Shohei Ohtani has taken the MLB by storm in 2018. Read below to find out just how he’s done this.
His offensive prowess
It all started for the Angels prized offseason acquisition when he got a single off of the very first pitch he saw in the majors. He’d go hitless for the remainder of his first game before starting to find a groove. He’s got 7 hits in 18 at-bats so far, including 3 home runs and 7 runs batted in. He isn’t going to be a regular in the lineup, but when he does play, he’s shown to be a fantastic complement to the likes of Mike Trout, Albert Pujols, and Zack Cozart.
The fact that he’s been able to shrug off his struggle of a rough spring training, tells us all we need to know about him as a player and professional. For the cheap price (only cheap in sports terms) of $545Km, the Angels are getting a dominant hitter in the lineup every few days. He’s showing that it doesn’t matter who he is facing, the dingers won’t stop for Ohtani.
His pitching prowess
Through two starts and 18 innings pitched, Shohei Ohtani is off to a fantastic start. He’s allowed just 4 hits and 3 runs while striking out 18 and walking two. The stat that immediately stands out: a 9-1 strikeout to walk ratio. Coming over to the home-run crazed MLB, he’s been able to consistently make players swing and miss. All three runs he has allowed came on a moonshot home run from Matt Chapman early in his debut.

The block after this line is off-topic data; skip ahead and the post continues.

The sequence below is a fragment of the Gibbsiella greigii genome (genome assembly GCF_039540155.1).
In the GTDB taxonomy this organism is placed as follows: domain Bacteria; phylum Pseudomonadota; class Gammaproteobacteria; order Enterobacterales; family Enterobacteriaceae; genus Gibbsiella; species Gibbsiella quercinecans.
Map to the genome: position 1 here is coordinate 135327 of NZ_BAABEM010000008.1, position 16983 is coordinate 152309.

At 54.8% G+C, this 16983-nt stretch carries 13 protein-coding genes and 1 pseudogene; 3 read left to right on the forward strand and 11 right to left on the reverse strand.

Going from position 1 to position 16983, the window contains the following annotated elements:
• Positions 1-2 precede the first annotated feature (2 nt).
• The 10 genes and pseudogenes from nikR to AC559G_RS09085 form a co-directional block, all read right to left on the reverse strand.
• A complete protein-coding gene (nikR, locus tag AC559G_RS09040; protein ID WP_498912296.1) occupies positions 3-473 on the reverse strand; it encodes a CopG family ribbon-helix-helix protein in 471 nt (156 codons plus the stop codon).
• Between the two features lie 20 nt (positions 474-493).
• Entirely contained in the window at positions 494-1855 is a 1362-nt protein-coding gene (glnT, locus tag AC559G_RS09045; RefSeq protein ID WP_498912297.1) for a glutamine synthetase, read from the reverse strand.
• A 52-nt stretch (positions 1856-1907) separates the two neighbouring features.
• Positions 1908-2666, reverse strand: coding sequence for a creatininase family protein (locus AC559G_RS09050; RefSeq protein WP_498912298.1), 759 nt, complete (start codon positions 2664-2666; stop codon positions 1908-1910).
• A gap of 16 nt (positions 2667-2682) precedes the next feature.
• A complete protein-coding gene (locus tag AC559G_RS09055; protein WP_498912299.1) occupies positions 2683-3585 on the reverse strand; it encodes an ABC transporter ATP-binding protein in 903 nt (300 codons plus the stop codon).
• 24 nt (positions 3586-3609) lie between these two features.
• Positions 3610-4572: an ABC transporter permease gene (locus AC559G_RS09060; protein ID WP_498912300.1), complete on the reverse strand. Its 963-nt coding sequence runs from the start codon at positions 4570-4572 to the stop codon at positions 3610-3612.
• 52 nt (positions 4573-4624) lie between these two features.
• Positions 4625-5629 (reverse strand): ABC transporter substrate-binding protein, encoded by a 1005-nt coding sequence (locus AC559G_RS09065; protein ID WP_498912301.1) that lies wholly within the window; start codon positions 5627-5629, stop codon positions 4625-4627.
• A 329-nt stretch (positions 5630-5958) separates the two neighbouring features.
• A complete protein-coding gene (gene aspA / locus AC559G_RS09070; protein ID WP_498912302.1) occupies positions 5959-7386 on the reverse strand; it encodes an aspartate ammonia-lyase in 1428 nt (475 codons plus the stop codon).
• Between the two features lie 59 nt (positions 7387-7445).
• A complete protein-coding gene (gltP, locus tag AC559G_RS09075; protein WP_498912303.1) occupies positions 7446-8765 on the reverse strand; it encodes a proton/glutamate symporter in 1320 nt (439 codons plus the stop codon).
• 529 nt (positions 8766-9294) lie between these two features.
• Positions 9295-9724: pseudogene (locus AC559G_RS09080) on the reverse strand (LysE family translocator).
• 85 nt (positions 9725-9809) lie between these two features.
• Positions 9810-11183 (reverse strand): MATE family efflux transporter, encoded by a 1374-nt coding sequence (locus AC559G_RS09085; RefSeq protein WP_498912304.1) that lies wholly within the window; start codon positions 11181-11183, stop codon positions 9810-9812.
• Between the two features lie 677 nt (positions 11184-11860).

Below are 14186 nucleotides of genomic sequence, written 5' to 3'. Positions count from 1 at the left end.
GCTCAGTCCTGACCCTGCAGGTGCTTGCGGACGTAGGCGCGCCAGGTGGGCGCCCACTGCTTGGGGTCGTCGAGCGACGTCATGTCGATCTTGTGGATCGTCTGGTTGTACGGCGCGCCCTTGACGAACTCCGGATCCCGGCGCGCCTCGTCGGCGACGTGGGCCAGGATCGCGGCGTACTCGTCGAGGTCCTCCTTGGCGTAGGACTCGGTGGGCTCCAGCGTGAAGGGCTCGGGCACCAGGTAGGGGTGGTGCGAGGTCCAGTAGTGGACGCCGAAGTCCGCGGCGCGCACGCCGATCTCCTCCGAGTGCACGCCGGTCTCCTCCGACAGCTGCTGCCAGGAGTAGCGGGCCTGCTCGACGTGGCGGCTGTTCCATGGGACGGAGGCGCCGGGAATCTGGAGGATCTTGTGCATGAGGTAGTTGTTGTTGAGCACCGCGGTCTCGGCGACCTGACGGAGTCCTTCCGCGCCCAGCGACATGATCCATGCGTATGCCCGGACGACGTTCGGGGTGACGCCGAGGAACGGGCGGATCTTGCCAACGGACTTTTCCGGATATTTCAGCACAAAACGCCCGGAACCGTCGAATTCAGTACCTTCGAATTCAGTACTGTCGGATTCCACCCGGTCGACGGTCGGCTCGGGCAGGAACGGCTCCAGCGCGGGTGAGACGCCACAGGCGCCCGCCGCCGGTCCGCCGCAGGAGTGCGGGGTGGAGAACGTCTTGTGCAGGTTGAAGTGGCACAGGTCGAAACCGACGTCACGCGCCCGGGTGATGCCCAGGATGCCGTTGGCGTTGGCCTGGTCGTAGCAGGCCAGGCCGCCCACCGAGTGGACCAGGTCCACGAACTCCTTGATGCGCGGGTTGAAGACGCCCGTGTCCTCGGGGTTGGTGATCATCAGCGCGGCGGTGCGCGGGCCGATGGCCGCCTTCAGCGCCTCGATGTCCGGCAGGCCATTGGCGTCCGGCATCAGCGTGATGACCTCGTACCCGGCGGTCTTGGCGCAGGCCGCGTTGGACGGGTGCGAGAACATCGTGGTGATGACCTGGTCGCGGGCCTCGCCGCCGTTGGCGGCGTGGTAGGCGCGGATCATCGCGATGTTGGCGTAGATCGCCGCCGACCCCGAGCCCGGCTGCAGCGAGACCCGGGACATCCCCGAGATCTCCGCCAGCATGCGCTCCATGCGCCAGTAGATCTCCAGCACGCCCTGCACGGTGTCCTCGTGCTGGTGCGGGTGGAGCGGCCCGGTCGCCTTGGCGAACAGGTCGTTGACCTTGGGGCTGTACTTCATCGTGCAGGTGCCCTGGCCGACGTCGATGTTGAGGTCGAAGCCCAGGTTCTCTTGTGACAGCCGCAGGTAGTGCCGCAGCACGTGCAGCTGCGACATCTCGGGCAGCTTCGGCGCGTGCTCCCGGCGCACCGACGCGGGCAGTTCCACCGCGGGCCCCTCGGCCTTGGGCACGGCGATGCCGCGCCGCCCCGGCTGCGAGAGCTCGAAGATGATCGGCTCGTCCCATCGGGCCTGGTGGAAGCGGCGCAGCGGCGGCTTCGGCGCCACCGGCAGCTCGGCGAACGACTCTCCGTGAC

In a starting rotation that struggles with health and dominance, Ohtani is a breath of the world’s freshest air. He’s been whizzing balls past every batter, and not allowing very many baserunners. After the early blip in the radar from the Chapman home run, he has been absolutely perfect. While he can only pitch every sixth day or so, every time he takes the mound, it will be with great confidence from the entire club.
How has he done it?
He’s done this by, well, for starters, coming in as an experiment that many doubted from the beginning and succeeding tremendously. Many around the league, writers, managers, didn’t believe in the guy who could both hit and pitch. That would end in high school, or early in college for most players coming through the American system. Not for Ohtani, who crushed it in Japan and is showing the MLB that he may be a revelation.
We’ve seen NL pitchers who can hit before with the likes of Micah Owings, Carlos Zambrano, and most recently Madison Bumgarner. However, while these guys can be used as a pinch hitter, they aren’t starting in the lineup solely just to be a bat. Managers love to get pitchers who rake, but for an AL team to have the luxury of a designated hitter who is also the team’s ace, it is unforeseen.
He’s done this by never changing his approach. Ohtani wanted to come to a small market, and while he is in LA, he’s with the smaller team there and it’s worked. He tuned out everybody who said he wouldn’t succeed and has, as Rihanna put it, “Shined bright like a Diamond”.
It’s been a very exciting ride while following Ohtani and the journey he has been on to re-define the norms of the MLB. It’s clear to see that he has got the potential to succeed as a part-time starting pitcher, as well as a part-time designated hitter.
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